Goldman earns $US3.3b, fraud case looms


 
   
      
     We would never intentionally mislead anyone," Palm said.

Goldman hired ACA Management to select the pools of subprime mortgages it used to create the CDO. However, the SEC alleges that Goldman didn’t tell the buyers that Paulson’s hedge fund, Paulson & Co, also played a role in selecting the mortgage pools and stood to profit from their decline in value.

Palm denied that charge.

"The portfolio here was not selected by John Paulson," Palm said.

"The portfolio was selected by ACA."

Palm said the bank has had no discussion with the US Justice Department regarding the transaction, suggesting it so far remains a civil complaint, not criminal.

The company told analysts that it lost more than $US100 million ($A108.12 million) on the transaction, up from the $US90 million ($A97.31 million) earlier reported. The higher amount was due in part to fees and other expenses, said David Viniar, Goldman Sachs’ chief financial officer.

Analysts have speculated that Goldman lost money on the deal because it was unable to sell its position before its value declined. Asked about that, Palm acknowledged for the first time that the bank did indeed try to find a buyer.

In its earnings report, Goldman Sachs said it set aside $US5.5 billion ($A5.95 billion) in the first three months of the year to pay employee salaries and bonuses, up 17 per cent from last year. However, the bank said the percentage of revenue set aside for compensation in the quarter fell from 50 per cent to 43 per cent year-over-year.

Goldman’s trading of risky assets once again generated the bulk of its profits. Revenue from trading of bonds, currencies and commodities rose 13 per cent in the quarter to $US7.39 billion ($A7.99 billion).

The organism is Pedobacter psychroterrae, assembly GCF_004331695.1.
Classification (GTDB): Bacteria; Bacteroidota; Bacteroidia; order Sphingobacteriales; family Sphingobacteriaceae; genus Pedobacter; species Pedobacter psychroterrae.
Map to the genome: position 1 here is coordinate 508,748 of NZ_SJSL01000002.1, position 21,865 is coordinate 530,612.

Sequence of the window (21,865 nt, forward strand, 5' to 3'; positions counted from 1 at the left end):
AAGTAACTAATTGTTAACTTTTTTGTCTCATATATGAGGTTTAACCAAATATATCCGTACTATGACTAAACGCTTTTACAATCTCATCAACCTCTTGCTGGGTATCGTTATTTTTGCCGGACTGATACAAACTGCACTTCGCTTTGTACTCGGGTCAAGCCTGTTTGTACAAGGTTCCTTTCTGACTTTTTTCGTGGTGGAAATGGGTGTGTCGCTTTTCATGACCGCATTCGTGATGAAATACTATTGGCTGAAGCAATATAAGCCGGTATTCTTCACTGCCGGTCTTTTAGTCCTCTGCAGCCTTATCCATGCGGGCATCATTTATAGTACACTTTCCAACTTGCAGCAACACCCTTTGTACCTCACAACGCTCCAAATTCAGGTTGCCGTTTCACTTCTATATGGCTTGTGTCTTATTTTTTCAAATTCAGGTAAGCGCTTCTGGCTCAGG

Investment banking revenue rose to $US1.18 billion ($A1.28 billion), up 44 per cent from last year. Investment banking includes advising on corporate deals and raising capital for stock and bond issues.

Goldman Sachs also said on Tuesday that the executive at the centre of the civil fraud case is voluntarily taking some time off from work.

Fabrice Tourre, who was named in the SEC lawsuit against the firm, is taking a break from his position at the firm’s London offices, Goldman Sachs spokesman Michael Duvally said.

"It is voluntary. He decided to take some time off," Duvally said.

Tourre was a vice president in his late 20s when the alleged fraud was orchestrated in 2007. Tourre, the SEC said, boasted to a friend that he was able to put such deals together as the mortgage market was unravelling in early 2007.

Tourre, 31, has since been promoted to executive director of Goldman Sachs International in London.

   AND

   http://money.ninemsn.com.au/article.aspx?id=1042536&rf=true

Gen Y housing dream dead amid price surge

In a recent forum on the topic, ninemsn readers confirmed Mr Stevens’ fears.

"I’m 23 years old, on 55k a year and don’t ever see myself being able to afford a house by myself," wrote Jimbob of Perth.

But some believe the issue lies with generation Y’s lifestyle choices rather than the housing market.

"As I see it, (and I have 5 kids) the biggest problem is that today’s youth and future custodians of our society, are unwilling to travel and want the biggest possible house first time around," wrote Frustrated of Orchard Hills.

Phil Naylor, Mortgage and Finance Association of Australia CEO, said young Aussies are staying at home for longer in a bid to raise the increasingly large deposits requited to get into the market.

"Given that some lenders are tightening home loan criteria, it’s no surprise that prospective first time buyers will need to make a concerted effort to save for a deposit. In fact our research showed more than 25 percent of prospective first time buyers are looking to live at home in order to save a deposit," he said.

 

  

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